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Simply Sabah

If you’ve always dreamt of whiling away the hours spotting wildlife in its natural habitat, then the state of Sabah in Borneo should be right at the top of your travel wish list. As always, there are no guarantees, but there’s a high chance you’ll see orangutans feeding just a few metres away thanks to the tireless conservation work at the renowned Sepilok Orangutan Sanctuary.

From Sepilok, drift down the Kinabatangan River in a longboat, keeping your eyes on the banks for glimpses of pygmy elephants and proboscis monkeys. Continue deep into the rainforest of the Tabin Wildlife Reserve, observing many diverse and colourful birds and animals getting their mineral fix at the small mud volcanoes. Complete your wildlife spotting extravaganza with a few days on a beach close to the Tunku Abdul Rahman National Marine Park, where snorkelers and divers can explore coral reefs teeming with an array of graceful marine life.

Spotting wild orangutans, Borneo
Monkeys in Borneo
Borneo beach at sunset

The old man of the forest….

As a starting point, it’s difficult to beat a night or two close to the world-renowned Sepilok Orangutan Sanctuary. Set in 19 square miles of dense rainforest, with (almost!) guaranteed sightings of Borneo’s most famous residents, this is a great introduction to the country’s diverse habitats and fascinating creatures. The Sanctuary is rightly famous for its work with very young orphaned and injured orangutans, some of whom you can observe from behind one way glass at the outdoor nursery. 

Head out to the special feeding platforms, where rangers spread food for the area’s older wild residents twice a day, and scan the forest for those tell-tale splashes of orange fur. Sepilok’s reputation inevitably draws a large number of visitors, which can occasionally make it feel a little crowded, but keep in mind that every visitor provides added exposure and funding for the sanctuary’s vital work. Having filled your head with everything orangutan, you can shift your wildlife focus with a visit to the nearby Bornean Sun Bear Conservation Centre, which is devoted to raising awareness of the plight of the endangered Malayan Sun Bear, before making a stop at the informative Rainforest Discovery Centre.

Waterside wildlife

Logically, it might seem like the deepest rainforest should be the ultimate place in Borneo to spot wildlife, but the dense foliage and dizzying height of the canopy can sometimes make this difficult for all but the most practised eye. Instead, why not take to the waters of the Kinabatangan River and its tributaries in a longboat? Drifting through freshwater swamp forest, lowland rainforest and mangroves, waiting patiently for the birds and animals who forage along the riverbanks to come to you, is both rewarding and relaxing. 

Keep your eyes peeled for gibbons, orangutans, pygmy elephants, Sumatran rhinos, proboscis monkeys, langurs, and even river sharks. Your expert guide will help you identify what you see, and at dusk you can enjoy a beautiful display of fireflies and (hopefully) glimpse of some of the area's nocturnal wildlife. If you’re fortunate, you might also get the opportunity to meet members of the Orang Sungai tribe, or ‘people of the river’, who live along Sabah’s waterways. Although one night by the river will allow you to fit in a couple of boat trips, two nights will really help you make the most of your time. You can even split your stay between two different, simple lodges to maximise how much of the riverbank you experience.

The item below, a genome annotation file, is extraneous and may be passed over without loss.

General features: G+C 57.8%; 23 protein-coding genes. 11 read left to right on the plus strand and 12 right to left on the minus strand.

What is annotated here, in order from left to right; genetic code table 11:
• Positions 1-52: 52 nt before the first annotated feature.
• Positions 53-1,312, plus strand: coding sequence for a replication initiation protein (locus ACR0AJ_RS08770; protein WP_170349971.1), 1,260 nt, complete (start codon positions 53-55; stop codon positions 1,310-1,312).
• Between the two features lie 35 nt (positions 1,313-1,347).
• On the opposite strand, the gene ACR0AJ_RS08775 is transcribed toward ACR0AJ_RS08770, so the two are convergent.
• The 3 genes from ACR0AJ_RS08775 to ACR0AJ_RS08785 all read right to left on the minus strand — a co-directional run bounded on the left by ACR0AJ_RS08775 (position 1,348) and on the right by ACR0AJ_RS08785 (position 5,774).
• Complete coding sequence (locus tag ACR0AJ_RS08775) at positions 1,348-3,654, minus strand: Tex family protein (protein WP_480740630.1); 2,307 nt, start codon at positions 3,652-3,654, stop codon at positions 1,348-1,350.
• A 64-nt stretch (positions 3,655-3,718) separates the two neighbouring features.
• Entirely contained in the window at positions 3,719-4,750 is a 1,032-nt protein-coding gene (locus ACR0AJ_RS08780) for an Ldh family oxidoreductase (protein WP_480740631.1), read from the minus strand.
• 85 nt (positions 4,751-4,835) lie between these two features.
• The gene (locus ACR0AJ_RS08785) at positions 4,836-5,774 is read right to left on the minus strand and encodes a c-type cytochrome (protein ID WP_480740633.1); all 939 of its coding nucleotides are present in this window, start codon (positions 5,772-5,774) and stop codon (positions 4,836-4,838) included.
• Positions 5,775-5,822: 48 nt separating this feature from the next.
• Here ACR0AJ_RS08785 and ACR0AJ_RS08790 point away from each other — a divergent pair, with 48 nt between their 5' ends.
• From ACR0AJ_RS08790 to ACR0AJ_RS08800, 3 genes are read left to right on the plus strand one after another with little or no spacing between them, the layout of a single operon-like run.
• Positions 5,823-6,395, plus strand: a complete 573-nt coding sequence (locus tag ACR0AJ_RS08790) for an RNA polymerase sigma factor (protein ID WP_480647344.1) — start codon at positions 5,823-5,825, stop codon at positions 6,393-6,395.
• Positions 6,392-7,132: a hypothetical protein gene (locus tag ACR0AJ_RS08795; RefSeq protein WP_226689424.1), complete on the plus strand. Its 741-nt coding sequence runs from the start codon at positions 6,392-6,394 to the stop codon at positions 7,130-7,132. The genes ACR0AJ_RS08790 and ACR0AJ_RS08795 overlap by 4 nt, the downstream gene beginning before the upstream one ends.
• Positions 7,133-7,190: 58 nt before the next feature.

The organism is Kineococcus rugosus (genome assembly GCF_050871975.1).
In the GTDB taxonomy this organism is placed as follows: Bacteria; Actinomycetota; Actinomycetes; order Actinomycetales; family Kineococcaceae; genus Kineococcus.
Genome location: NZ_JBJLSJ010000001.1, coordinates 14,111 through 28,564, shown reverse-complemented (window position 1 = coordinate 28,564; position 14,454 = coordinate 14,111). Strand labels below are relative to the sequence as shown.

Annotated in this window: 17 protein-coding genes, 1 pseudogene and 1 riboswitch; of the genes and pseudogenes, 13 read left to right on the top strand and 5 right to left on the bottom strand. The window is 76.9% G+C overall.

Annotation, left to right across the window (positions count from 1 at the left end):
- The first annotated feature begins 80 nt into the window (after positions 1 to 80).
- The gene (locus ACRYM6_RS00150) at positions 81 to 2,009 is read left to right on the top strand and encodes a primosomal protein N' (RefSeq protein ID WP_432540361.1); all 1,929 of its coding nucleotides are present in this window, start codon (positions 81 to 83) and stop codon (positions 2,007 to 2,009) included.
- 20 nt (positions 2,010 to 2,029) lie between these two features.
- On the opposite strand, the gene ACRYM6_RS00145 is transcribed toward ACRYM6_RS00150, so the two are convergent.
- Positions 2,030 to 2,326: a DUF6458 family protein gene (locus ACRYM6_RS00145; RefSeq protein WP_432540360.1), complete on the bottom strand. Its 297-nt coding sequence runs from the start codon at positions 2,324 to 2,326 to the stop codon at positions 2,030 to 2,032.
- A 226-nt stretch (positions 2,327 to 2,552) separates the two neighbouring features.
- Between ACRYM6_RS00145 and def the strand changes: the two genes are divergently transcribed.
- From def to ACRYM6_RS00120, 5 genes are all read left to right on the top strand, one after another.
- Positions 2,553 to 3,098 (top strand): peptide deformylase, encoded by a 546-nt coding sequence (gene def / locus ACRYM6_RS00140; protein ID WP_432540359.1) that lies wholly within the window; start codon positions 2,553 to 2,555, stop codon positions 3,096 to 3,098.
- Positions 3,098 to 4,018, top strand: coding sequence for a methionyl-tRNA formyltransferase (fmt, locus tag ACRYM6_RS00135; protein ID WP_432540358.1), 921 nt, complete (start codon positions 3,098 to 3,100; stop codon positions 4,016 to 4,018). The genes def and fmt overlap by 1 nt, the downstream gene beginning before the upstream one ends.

Secondary rainforest (not second best!)

Unlike the better known Danum Valley, the Tabin Wildlife Reserve is largely made up of secondary rainforest - in this case, much of it was felled in the 1970s and has since grown back - but that certainly doesn’t make it second best. In fact, although the trees themselves are not quite as towering, Tabin’s 460 square miles of lowland rainforest offers some of the best wildlife spotting in the country. It’s home to a huge diversity of animals, some of which, sadly, are highly endangered. 

Amongst the reserve’s larger inhabitants are the Bornean pygmy elephant, Sunda clouded leopard, Tembadau (or Banteng - large horned cattle), around nine species of primate (including small numbers of orangutans and proboscis monkeys), and a huge number of bird species. Tabin is characterised by its mineral-rich mud volcanoes, which are much smaller than other volcanoes you might have seen and bubble with hot mud instead of lava. With many birds and animals dependent on these for their mineral content, they make excellent spots for sightings. Stay at the fairly basic Tabin Wildlife Resort, where knowledgeable guides wait to accompany you on treks through the forest, wildlife spotting expeditions, bird watching wanders, waterfall visits, and nocturnal safaris.

Under the sea…

Having enjoyed some of the best land-based wildlife spotting that Borneo has to offer, change the pace a bit with some serious R&R. Opt for a few days on a sweeping mainland beach close to Kota Kinabalu, or perhaps head for the picturesque shores of nearby Gaya Island. Sit back and relax, drink in hand, and take in the views over the South China Sea, or don a snorkel and fins and cast your eyes downwards into the ocean. With the abundant coral reefs of the Tunku Abdul Rahman National Marine Park providing a home to a colourful array of marine life, the underwater world is another enchanting string to Borneo’s bow.

A note on cost…

The guide price of £2,990US$3,490 is a per person price (not including international flights) staying 2 nights in Sepilok, 2 nights on the Kinabatangan River, 2 nights at the Tabin Wildlife Reserve and 3 nights on Gaya Island; staying in a blend of our favourite mid-to-top range hotels & lodges.
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